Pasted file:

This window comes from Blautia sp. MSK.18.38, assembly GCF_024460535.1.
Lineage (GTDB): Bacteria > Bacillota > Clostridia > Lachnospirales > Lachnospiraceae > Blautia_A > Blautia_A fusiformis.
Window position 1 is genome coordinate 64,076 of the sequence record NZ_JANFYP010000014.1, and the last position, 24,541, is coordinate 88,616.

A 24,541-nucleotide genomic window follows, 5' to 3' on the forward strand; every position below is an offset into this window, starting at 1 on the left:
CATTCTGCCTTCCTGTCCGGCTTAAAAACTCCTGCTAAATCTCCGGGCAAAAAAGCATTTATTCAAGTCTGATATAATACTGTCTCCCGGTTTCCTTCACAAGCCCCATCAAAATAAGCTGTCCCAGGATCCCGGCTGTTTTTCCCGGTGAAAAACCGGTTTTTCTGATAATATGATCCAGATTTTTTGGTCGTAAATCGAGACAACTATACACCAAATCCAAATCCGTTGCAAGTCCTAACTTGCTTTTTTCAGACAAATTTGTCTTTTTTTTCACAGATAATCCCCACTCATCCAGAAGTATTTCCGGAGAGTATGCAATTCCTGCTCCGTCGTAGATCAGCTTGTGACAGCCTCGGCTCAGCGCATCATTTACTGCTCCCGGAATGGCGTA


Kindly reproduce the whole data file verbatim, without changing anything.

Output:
This window comes from Blautia sp. MSK.18.38, assembly GCF_024460535.1.
Lineage (GTDB): Bacteria > Bacillota > Clostridia > Lachnospirales > Lachnospiraceae > Blautia_A > Blautia_A fusiformis.
Window position 1 is genome coordinate 64,076 of the sequence record NZ_JANFYP010000014.1, and the last position, 24,541, is coordinate 88,616.

A 24,541-nucleotide genomic window follows, 5' to 3' on the forward strand; every position below is an offset into this window, starting at 1 on the left:
CATTCTGCCTTCCTGTCCGGCTTAAAAACTCCTGCTAAATCTCCGGGCAAAAAAGCATTTATTCAAGTCTGATATAATACTGTCTCCCGGTTTCCTTCACAAGCCCCATCAAAATAAGCTGTCCCAGGATCCCGGCTGTTTTTCCCGGTGAAAAACCGGTTTTTCTGATAATATGATCCAGATTTTTTGGTCGTAAATCGAGACAACTATACACCAAATCCAAATCCGTTGCAAGTCCTAACTTGCTTTTTTCAGACAAATTTGTCTTTTTTTTCACAGATAATCCCCACTCATCCAGAAGTATTTCCGGAGAGTATGCAATTCCTGCTCCGTCGTAGATCAGCTTGTGACAGCCTCGGCTCAGCGCATCATTTACTGCTCCCGGAATGGCGTA